Media criminologists are informing public debate by looking beyond soundbites and generalisations to facilitate a more measured debate on the complex relationships between media and crime in all their various forms. Key areas of research interest include the commodification of crime news as a marketable product, the mechanisms through which media representations of crime are produced and transmitted, and the influence of media consumption on fear of crime, criminal behaviour, policy making and public opinion.

Murder news

Despite all of this focus on media criminology, murder news – a form of media reporting to which we are sensationally exposed every day – remains distinctly under-researched. Whilst the vast majority of murders in the UK are overlooked entirely by the news media, the right type of murder case can generate global and sustained media interest (who can forget the impact of the OJ Simpson case or the attacks on the Twin Towers?) The ideal murder case is a valuable news commodity, but in order for this commodity to sell, it must possess certain characteristics and stimulate particular emotional reactions.

Criminology students and specialists at City University London are working to better understand the highly selective reporting of murder in the UK news media. What are the characteristics of particular murder cases that trigger media interest? What precisely are the emotions that news producers are seeking to arouse when reporting murder? How is murder communicated to a mass audience in an increasingly competitive and crowded information marketplace?

It is more than simply a question of the class, race, gender or age of key protagonists, though of course these are important. It is more than simply a question of the nature of the violence used, though of course this can be a defining indicator of newsworthiness. In order to fully comprehend the reporting of murder we need to do more than read eye-catching newspaper headlines. Researchers need to go backstage to engage with every stage of the reporting process, from news gathering, selection and production, through transmission, to consumption and interpretation.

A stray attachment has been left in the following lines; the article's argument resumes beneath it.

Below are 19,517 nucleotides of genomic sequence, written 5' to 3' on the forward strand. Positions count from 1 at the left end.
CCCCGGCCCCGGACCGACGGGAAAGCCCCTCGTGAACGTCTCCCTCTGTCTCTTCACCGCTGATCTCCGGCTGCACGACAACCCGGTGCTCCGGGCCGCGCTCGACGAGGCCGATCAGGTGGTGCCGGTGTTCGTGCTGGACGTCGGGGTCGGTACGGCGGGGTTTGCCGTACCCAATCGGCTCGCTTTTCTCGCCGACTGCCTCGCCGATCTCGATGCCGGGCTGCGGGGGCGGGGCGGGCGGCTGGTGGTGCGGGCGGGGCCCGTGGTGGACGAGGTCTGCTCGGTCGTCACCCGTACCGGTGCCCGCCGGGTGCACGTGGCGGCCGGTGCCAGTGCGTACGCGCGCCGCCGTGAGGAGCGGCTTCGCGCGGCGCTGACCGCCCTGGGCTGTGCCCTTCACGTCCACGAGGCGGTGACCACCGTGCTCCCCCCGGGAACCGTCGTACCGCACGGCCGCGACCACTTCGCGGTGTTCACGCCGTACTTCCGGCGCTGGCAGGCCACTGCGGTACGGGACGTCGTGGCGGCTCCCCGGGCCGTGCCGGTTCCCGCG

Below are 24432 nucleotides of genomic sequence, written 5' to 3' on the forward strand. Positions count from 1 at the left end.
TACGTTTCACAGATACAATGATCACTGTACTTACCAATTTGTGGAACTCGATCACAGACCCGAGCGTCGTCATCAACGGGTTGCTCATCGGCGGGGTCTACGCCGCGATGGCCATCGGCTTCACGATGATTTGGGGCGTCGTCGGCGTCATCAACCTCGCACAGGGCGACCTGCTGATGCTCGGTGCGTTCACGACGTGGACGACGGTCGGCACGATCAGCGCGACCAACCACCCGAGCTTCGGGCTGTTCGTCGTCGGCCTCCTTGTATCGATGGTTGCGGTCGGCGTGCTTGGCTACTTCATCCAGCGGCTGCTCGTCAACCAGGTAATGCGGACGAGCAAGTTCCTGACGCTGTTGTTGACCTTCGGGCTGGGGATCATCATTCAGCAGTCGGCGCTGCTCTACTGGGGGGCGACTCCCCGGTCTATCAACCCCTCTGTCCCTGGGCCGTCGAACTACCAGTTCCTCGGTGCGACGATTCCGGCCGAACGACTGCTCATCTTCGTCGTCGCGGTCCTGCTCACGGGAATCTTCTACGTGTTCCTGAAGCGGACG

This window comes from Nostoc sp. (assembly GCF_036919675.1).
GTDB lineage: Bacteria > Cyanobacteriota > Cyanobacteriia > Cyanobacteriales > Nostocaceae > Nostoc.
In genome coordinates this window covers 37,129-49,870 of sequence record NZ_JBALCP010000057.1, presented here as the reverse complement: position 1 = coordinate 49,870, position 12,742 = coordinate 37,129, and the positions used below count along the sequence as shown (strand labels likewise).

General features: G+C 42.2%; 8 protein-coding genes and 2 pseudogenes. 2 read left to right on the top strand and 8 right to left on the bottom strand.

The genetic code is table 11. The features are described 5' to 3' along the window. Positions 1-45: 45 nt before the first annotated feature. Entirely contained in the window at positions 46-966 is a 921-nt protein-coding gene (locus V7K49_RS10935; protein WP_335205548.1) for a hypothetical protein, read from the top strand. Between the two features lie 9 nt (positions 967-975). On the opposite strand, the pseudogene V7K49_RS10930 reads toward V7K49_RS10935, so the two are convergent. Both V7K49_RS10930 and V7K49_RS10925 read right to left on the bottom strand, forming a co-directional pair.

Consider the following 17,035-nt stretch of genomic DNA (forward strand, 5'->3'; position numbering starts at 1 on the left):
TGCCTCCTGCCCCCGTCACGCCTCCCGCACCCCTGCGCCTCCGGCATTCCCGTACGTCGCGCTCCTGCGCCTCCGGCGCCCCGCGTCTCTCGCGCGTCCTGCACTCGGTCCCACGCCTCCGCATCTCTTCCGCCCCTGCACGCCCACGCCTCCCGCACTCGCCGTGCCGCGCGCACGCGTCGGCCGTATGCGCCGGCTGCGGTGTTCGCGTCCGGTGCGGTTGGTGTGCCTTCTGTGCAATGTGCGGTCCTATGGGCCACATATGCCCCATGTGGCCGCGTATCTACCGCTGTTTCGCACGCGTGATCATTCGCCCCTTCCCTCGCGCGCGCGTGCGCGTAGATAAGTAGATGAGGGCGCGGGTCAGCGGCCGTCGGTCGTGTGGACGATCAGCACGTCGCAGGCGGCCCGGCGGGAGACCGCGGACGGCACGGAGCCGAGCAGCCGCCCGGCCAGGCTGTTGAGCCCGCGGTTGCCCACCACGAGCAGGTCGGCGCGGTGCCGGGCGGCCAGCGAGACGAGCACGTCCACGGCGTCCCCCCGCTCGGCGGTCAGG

Research requirements

The requirements of this type of research include developing an understanding of the contemporary working life of crime reporters; assessing the relationship between crime reporters and their news sources; comparing and contrasting the different editorial frames used by newspapers in their coverage of the same murder case; and exploring the different ways in which consumers engage with and understand murder news. At City University London a focus is also placed upon developing research methods to analyse the increasing use of powerful visual images in media representations of murder.

Postgraduate study at the University is taught by specialist scholars from across the criminological discipline. This diversity of interest and expertise allows both for a breadth of criminological study and research specialisation. In this way, the University plans to fulfil one of its current priorities – to produce the next generation of criminologists in the UK who will fully explore the relationship between media and crime, and understand further the media’s reliance on ‘killer’ headlines.

Next: Search for Criminology PhD courses